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A Renaissance jewel in harmony with the landscape
In the imposing Villa Imperiale in Pesaro, a Renaissance masterpiece, architecture merges with the surrounding nature in an inseparable bond. Surrounded by the greenery of the protected area of the San Bartolo natural park, the building looks today as it was originally conceived by the Sforza family in the 15th century, later enlarged and remodelled in the 16th century by the Della Rovere family. Just 5 minutes from the centre of Pesaro, it is the ideal place for a walk through history.
A bride's gift to her warrior husband
The villa is called Imperiale because the foundation stone was laid by Emperor Frederick III of Habsburg, who was hosted in Pesaro in 1468 by the Sforza family during his trip to Italy for the coronation. The complex that has survived to the present day is the result of an extension carried out in the 16th century at the behest of Duchess Leonora Gonzaga, who gifted it to her husband, the Duke of Urbino Francesco Maria I Della Rovere, on his return from war. These are therefore two separate buildings connected by an open-air corridor: a quadrangular villa with a defensive function which was enlarged and refined by the wing built in the 16th century by the famous Urbino architect Girolamo Genga. As a harmonious unit, it is a place of delight, suitable for the cultured and refined lifestyle of a Renaissance court.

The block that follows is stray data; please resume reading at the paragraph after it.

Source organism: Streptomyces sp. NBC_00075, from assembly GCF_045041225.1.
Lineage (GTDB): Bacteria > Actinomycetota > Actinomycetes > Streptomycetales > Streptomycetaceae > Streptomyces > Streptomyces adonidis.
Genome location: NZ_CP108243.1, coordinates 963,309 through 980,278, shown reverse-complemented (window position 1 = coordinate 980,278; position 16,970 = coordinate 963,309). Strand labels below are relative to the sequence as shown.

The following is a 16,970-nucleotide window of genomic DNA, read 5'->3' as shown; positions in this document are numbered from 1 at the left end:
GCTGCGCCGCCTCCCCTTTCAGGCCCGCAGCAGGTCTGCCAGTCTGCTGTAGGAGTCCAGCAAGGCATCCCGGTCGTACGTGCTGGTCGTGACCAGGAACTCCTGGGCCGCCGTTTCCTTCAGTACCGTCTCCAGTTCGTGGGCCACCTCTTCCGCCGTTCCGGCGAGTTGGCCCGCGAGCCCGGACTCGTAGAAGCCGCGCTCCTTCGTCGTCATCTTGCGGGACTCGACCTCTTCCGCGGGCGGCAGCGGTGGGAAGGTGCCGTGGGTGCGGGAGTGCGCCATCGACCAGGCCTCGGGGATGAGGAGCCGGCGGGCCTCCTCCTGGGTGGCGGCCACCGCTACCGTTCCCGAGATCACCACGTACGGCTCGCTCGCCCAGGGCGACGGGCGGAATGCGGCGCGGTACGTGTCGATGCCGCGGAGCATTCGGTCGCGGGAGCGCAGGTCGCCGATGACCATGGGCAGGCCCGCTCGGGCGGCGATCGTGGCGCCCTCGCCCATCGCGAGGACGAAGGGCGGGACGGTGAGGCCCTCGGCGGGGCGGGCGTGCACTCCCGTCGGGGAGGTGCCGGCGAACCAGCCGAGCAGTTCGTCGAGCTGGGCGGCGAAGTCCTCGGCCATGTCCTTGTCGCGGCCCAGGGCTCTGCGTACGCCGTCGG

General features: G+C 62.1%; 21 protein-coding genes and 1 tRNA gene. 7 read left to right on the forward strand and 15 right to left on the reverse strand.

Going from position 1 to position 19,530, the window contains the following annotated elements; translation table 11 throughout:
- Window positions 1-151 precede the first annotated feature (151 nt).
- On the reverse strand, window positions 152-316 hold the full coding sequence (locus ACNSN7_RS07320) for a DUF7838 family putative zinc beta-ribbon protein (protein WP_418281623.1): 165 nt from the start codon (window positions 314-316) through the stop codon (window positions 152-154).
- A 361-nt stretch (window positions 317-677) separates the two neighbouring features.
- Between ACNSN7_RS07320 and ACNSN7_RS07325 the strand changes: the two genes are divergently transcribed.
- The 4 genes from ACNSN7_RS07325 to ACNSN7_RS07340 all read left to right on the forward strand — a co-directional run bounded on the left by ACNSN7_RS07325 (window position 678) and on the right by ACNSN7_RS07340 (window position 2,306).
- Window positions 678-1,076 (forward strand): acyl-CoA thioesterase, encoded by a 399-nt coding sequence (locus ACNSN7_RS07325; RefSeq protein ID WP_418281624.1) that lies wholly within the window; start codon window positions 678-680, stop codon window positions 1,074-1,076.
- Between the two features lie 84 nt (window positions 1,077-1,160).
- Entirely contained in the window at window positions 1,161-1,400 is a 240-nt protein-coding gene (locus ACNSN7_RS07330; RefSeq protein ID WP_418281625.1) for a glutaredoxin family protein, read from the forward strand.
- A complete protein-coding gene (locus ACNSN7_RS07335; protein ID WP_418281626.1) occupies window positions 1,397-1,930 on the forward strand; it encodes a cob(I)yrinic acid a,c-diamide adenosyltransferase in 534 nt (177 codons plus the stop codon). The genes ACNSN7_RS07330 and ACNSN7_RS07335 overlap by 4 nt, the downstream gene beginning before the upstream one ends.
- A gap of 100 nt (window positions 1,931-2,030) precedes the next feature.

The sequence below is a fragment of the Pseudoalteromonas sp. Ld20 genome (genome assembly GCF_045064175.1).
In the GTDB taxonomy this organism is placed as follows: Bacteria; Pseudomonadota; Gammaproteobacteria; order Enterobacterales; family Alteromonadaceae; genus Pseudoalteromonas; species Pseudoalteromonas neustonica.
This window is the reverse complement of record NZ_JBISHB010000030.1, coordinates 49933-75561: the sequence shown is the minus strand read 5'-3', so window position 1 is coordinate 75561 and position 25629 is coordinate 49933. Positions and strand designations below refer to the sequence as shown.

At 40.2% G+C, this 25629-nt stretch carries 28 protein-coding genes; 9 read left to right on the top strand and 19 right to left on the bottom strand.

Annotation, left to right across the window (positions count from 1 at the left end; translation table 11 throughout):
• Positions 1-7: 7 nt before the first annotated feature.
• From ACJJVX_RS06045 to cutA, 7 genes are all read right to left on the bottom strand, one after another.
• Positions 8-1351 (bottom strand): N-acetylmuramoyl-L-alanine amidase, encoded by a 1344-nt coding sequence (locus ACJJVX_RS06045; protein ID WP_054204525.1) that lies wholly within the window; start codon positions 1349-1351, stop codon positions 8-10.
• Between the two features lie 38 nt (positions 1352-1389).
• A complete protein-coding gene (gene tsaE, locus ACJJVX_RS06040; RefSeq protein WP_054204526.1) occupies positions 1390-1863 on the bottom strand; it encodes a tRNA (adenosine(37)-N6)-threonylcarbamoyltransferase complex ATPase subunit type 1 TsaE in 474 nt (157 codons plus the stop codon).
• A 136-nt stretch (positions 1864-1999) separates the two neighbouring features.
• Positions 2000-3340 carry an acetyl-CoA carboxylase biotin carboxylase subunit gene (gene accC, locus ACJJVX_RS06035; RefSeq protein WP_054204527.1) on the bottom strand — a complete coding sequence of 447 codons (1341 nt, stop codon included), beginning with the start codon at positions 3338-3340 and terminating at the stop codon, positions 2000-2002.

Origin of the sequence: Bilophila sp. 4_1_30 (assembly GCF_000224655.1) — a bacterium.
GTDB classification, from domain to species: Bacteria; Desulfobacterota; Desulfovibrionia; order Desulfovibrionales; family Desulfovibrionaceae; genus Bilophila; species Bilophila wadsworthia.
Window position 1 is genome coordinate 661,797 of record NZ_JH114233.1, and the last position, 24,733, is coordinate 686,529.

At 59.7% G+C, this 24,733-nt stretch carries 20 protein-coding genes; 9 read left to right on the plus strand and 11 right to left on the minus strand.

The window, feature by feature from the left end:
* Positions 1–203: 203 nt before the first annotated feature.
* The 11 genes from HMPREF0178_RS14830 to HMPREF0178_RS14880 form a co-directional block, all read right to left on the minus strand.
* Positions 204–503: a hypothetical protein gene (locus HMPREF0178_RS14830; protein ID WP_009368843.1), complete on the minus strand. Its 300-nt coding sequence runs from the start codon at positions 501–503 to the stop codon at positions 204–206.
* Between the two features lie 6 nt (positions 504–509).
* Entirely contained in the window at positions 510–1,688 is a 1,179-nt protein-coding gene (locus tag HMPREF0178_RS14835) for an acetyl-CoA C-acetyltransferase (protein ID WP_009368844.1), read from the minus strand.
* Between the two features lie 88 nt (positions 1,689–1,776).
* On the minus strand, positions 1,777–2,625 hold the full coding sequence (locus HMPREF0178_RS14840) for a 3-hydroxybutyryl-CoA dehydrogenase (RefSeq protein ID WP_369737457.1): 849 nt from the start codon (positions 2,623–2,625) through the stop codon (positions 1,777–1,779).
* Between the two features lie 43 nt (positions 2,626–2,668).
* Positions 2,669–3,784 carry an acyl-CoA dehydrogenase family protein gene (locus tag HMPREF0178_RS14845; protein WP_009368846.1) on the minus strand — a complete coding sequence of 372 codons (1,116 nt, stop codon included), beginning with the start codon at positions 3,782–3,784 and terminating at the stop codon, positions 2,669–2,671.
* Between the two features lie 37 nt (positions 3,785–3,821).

Open spaces for court ceremonies
The 16th-century wing, located on the hill thanks to a system of terraces on four levels, is articulated in various open spaces: loggias, gardens and courtyards, places designed to allow the dukes and their guests to organise all kinds of ceremonies, receptions and shows in the enchanting, fairytale setting of a suburban villa immersed in a forest.
The Renaissance garden occupies a large part of the terraces embellished with geometric flowerbeds made of boxwood hedges sculpted according to the dictates of ars topiaria, interspersed with other species such as laurel, myrtle and rosemary, with citrons, lemons and oranges planted in terracotta pots. In contrast, the upper part of the park has been left to forest. From the highest parts of the terraces, there is a beautiful view of the Foglia river valley, the rolling hills of the Marche region and the peaks of the Apennines.
A wonderful fresco cycle
The sequence of vividly coloured Mannerist-style frescoes commissioned for the Villa Imperiale by architect Genga is remarkable, particularly in the wing reserved for Duchess Leonora and the large rooms of the 15th-century palace. Some of the greatest artists of the time worked at the villa, from Dosso Dossi to Raffaellino del Colle, from Bronzino to Camillo Mantovano.
The Decline and the Rebirth
When the Duchy of Urbino was incorporated into the Papal State in 1631, ownership of the villa passed to the de' Medici family, but it experienced long years of neglect. During the 18th century it accommodated Spanish and Portuguese Jesuit monks in exile, who changed its spaces and decorations. It was only when it was acquired by the Albani Castelbarco family at the end of the 18th century that the villa regained its function as a noble residence. Thanks to decades of restoration work, which allowed the original 16th-century appearance to be recovered and preserved, the villa is now used as a location for ceremonial events, weddings and congresses.
The San Bartolo park, between the hills and the sea
Villa Imperiale is located in the San Bartolo Park, a regional protected area between the green hills of the Marche and a coastal strip characterised by a high cliff overlooking the Adriatic Sea. Completely immersed in greenery, it is surrounded by a farm that organically cultivates centuries-old olive trees. The villa can only be visited in the summer, from June to September, with guided tours for small groups and by appointment.
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